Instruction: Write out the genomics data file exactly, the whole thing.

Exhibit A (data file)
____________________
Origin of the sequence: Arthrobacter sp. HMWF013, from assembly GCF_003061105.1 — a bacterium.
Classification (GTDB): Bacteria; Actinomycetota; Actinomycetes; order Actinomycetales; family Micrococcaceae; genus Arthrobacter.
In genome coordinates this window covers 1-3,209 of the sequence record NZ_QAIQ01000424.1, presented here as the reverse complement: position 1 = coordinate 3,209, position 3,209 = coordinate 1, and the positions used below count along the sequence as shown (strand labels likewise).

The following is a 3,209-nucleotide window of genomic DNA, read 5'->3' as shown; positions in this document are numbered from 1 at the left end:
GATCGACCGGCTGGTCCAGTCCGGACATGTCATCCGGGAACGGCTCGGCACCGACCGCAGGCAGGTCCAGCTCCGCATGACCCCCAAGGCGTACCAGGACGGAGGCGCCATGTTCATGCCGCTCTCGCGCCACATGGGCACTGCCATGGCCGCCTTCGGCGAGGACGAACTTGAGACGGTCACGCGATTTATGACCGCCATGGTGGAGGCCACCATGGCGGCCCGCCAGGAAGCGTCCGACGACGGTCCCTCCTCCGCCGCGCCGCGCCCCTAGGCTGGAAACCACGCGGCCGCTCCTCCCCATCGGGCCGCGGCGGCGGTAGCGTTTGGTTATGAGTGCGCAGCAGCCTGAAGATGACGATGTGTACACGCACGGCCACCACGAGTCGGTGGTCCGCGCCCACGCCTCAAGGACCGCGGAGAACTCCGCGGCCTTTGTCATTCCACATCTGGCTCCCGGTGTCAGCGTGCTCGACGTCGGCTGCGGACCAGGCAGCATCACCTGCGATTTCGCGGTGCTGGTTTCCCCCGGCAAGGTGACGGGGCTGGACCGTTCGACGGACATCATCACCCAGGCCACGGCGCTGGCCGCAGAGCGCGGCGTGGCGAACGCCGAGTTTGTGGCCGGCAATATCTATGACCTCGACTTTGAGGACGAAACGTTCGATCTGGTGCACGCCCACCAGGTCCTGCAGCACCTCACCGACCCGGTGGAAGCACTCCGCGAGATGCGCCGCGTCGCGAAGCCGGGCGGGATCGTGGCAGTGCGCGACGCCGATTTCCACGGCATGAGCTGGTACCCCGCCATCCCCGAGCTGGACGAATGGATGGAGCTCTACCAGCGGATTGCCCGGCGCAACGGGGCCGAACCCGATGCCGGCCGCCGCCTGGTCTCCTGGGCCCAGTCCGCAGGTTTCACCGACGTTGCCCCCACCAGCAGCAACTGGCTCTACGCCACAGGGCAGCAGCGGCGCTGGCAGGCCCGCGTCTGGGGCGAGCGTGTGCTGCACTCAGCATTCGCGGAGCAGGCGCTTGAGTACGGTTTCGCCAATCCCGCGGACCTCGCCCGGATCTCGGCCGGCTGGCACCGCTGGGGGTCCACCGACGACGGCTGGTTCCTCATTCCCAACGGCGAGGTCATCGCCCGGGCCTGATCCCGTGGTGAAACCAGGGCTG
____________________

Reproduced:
Origin of the sequence: Arthrobacter sp. HMWF013, from assembly GCF_003061105.1 — a bacterium.
Classification (GTDB): Bacteria; Actinomycetota; Actinomycetes; order Actinomycetales; family Micrococcaceae; genus Arthrobacter.
In genome coordinates this window covers 1-3,209 of the sequence record NZ_QAIQ01000424.1, presented here as the reverse complement: position 1 = coordinate 3,209, position 3,209 = coordinate 1, and the positions used below count along the sequence as shown (strand labels likewise).

The following is a 3,209-nucleotide window of genomic DNA, read 5'->3' as shown; positions in this document are numbered from 1 at the left end:
GATCGACCGGCTGGTCCAGTCCGGACATGTCATCCGGGAACGGCTCGGCACCGACCGCAGGCAGGTCCAGCTCCGCATGACCCCCAAGGCGTACCAGGACGGAGGCGCCATGTTCATGCCGCTCTCGCGCCACATGGGCACTGCCATGGCCGCCTTCGGCGAGGACGAACTTGAGACGGTCACGCGATTTATGACCGCCATGGTGGAGGCCACCATGGCGGCCCGCCAGGAAGCGTCCGACGACGGTCCCTCCTCCGCCGCGCCGCGCCCCTAGGCTGGAAACCACGCGGCCGCTCCTCCCCATCGGGCCGCGGCGGCGGTAGCGTTTGGTTATGAGTGCGCAGCAGCCTGAAGATGACGATGTGTACACGCACGGCCACCACGAGTCGGTGGTCCGCGCCCACGCCTCAAGGACCGCGGAGAACTCCGCGGCCTTTGTCATTCCACATCTGGCTCCCGGTGTCAGCGTGCTCGACGTCGGCTGCGGACCAGGCAGCATCACCTGCGATTTCGCGGTGCTGGTTTCCCCCGGCAAGGTGACGGGGCTGGACCGTTCGACGGACATCATCACCCAGGCCACGGCGCTGGCCGCAGAGCGCGGCGTGGCGAACGCCGAGTTTGTGGCCGGCAATATCTATGACCTCGACTTTGAGGACGAAACGTTCGATCTGGTGCACGCCCACCAGGTCCTGCAGCACCTCACCGACCCGGTGGAAGCACTCCGCGAGATGCGCCGCGTCGCGAAGCCGGGCGGGATCGTGGCAGTGCGCGACGCCGATTTCCACGGCATGAGCTGGTACCCCGCCATCCCCGAGCTGGACGAATGGATGGAGCTCTACCAGCGGATTGCCCGGCGCAACGGGGCCGAACCCGATGCCGGCCGCCGCCTGGTCTCCTGGGCCCAGTCCGCAGGTTTCACCGACGTTGCCCCCACCAGCAGCAACTGGCTCTACGCCACAGGGCAGCAGCGGCGCTGGCAGGCCCGCGTCTGGGGCGAGCGTGTGCTGCACTCAGCATTCGCGGAGCAGGCGCTTGAGTACGGTTTCGCCAATCCCGCGGACCTCGCCCGGATCTCGGCCGGCTGGCACCGCTGGGGGTCCACCGACGACGGCTGGTTCCTCATTCCCAACGGCGAGGTCATCGCCCGGGCCTGATCCCGTGGTGAAACCAGGGCTG